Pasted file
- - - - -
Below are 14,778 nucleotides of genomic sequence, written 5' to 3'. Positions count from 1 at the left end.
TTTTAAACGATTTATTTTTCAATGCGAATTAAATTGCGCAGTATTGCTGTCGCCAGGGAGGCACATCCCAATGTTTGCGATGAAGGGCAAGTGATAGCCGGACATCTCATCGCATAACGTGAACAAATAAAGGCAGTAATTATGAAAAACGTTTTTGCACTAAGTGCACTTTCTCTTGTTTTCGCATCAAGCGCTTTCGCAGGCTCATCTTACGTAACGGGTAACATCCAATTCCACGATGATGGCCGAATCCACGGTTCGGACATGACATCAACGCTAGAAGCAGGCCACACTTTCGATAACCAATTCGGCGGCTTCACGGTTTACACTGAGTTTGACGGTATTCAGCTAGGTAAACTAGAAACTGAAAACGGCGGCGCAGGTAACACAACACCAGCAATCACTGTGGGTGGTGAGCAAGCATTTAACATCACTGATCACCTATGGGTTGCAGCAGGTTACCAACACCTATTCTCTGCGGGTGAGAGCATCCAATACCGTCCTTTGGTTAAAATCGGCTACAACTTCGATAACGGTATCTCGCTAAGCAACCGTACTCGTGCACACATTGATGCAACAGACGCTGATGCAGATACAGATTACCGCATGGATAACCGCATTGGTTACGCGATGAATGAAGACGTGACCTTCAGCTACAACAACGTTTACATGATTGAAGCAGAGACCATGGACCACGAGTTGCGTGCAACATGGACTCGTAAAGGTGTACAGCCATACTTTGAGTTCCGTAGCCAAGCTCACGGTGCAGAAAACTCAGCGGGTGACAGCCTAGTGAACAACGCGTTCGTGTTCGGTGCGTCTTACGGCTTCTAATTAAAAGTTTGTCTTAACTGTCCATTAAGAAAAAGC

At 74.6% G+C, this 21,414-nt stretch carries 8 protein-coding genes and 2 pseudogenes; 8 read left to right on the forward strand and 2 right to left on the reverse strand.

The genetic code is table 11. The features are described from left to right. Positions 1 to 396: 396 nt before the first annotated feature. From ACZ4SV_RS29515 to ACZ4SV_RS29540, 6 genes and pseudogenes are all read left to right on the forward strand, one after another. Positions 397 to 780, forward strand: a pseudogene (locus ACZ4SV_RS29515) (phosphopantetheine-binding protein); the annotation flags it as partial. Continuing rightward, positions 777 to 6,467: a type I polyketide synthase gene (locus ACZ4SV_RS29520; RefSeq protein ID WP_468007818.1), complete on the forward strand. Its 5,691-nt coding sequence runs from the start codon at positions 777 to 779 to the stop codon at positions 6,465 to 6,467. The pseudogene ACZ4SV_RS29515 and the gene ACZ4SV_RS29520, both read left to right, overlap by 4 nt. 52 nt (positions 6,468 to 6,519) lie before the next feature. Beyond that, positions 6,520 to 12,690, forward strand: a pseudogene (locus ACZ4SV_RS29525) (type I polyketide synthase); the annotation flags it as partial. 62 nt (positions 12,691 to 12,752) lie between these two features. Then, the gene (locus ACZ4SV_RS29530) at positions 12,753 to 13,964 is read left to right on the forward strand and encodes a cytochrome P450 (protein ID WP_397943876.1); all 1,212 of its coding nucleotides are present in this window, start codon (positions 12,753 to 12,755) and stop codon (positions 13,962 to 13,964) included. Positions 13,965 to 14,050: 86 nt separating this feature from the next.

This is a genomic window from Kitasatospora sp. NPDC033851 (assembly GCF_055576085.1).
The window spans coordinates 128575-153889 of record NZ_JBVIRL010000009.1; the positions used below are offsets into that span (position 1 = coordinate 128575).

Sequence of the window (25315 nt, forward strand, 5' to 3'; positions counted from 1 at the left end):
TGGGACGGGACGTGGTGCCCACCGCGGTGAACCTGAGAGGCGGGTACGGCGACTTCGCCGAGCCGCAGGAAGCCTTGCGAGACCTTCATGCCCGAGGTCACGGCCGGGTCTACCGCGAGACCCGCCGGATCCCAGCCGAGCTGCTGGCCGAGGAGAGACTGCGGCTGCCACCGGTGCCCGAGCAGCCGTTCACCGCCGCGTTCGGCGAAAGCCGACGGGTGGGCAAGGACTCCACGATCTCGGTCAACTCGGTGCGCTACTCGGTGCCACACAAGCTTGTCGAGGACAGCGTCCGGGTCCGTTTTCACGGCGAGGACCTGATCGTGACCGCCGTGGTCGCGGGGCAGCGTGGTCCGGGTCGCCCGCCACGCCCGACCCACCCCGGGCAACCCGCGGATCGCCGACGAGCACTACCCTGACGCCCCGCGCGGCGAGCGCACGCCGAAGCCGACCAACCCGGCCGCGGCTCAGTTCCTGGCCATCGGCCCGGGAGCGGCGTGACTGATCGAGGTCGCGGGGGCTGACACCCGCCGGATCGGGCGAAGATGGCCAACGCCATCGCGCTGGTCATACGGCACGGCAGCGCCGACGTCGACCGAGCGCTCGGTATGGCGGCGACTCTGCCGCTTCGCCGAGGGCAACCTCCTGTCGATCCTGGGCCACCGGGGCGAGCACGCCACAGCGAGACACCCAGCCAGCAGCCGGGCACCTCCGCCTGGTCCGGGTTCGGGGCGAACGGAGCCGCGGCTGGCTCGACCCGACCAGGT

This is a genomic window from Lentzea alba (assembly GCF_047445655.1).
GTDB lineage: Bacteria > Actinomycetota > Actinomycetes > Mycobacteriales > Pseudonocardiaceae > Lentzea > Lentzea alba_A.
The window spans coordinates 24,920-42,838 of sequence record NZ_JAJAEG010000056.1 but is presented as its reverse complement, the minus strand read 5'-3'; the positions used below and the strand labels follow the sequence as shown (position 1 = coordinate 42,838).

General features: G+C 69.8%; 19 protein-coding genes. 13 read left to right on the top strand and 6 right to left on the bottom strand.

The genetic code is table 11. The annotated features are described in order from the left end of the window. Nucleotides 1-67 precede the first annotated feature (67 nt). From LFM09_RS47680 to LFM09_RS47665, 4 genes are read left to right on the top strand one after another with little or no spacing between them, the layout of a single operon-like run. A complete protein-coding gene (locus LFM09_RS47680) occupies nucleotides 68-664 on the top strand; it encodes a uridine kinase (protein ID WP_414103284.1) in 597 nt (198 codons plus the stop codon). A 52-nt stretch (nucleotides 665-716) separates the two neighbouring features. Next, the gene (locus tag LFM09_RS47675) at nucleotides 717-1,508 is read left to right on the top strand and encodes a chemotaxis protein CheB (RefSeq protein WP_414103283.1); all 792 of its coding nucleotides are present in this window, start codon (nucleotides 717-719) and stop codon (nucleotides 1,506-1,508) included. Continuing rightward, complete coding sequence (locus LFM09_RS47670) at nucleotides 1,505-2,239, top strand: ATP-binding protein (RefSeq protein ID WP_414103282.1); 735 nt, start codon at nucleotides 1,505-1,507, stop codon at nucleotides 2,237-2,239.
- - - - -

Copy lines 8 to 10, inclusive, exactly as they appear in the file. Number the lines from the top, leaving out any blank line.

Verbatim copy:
TGGGACGGGACGTGGTGCCCACCGCGGTGAACCTGAGAGGCGGGTACGGCGACTTCGCCGAGCCGCAGGAAGCCTTGCGAGACCTTCATGCCCGAGGTCACGGCCGGGTCTACCGCGAGACCCGCCGGATCCCAGCCGAGCTGCTGGCCGAGGAGAGACTGCGGCTGCCACCGGTGCCCGAGCAGCCGTTCACCGCCGCGTTCGGCGAAAGCCGACGGGTGGGCAAGGACTCCACGATCTCGGTCAACTCGGTGCGCTACTCGGTGCCACACAAGCTTGTCGAGGACAGCGTCCGGGTCCGTTTTCACGGCGAGGACCTGATCGTGACCGCCGTGGTCGCGGGGCAGCGTGGTCCGGGTCGCCCGCCACGCCCGACCCACCCCGGGCAACCCGCGGATCGCCGACGAGCACTACCCTGACGCCCCGCGCGGCGAGCGCACGCCGAAGCCGACCAACCCGGCCGCGGCTCAGTTCCTGGCCATCGGCCCGGGAGCGGCGTGACTGATCGAGGTCGCGGGGGCTGACACCCGCCGGATCGGGCGAAGATGGCCAACGCCATCGCGCTGGTCATACGGCACGGCAGCGCCGACGTCGACCGAGCGCTCGGTATGGCGGCGACTCTGCCGCTTCGCCGAGGGCAACCTCCTGTCGATCCTGGGCCACCGGGGCGAGCACGCCACAGCGAGACACCCAGCCAGCAGCCGGGCACCTCCGCCTGGTCCGGGTTCGGGGCGAACGGAGCCGCGGCTGGCTCGACCCGACCAGGT

This is a genomic window from Lentzea alba (assembly GCF_047445655.1).
GTDB lineage: Bacteria > Actinomycetota > Actinomycetes > Mycobacteriales > Pseudonocardiaceae > Lentzea > Lentzea alba_A.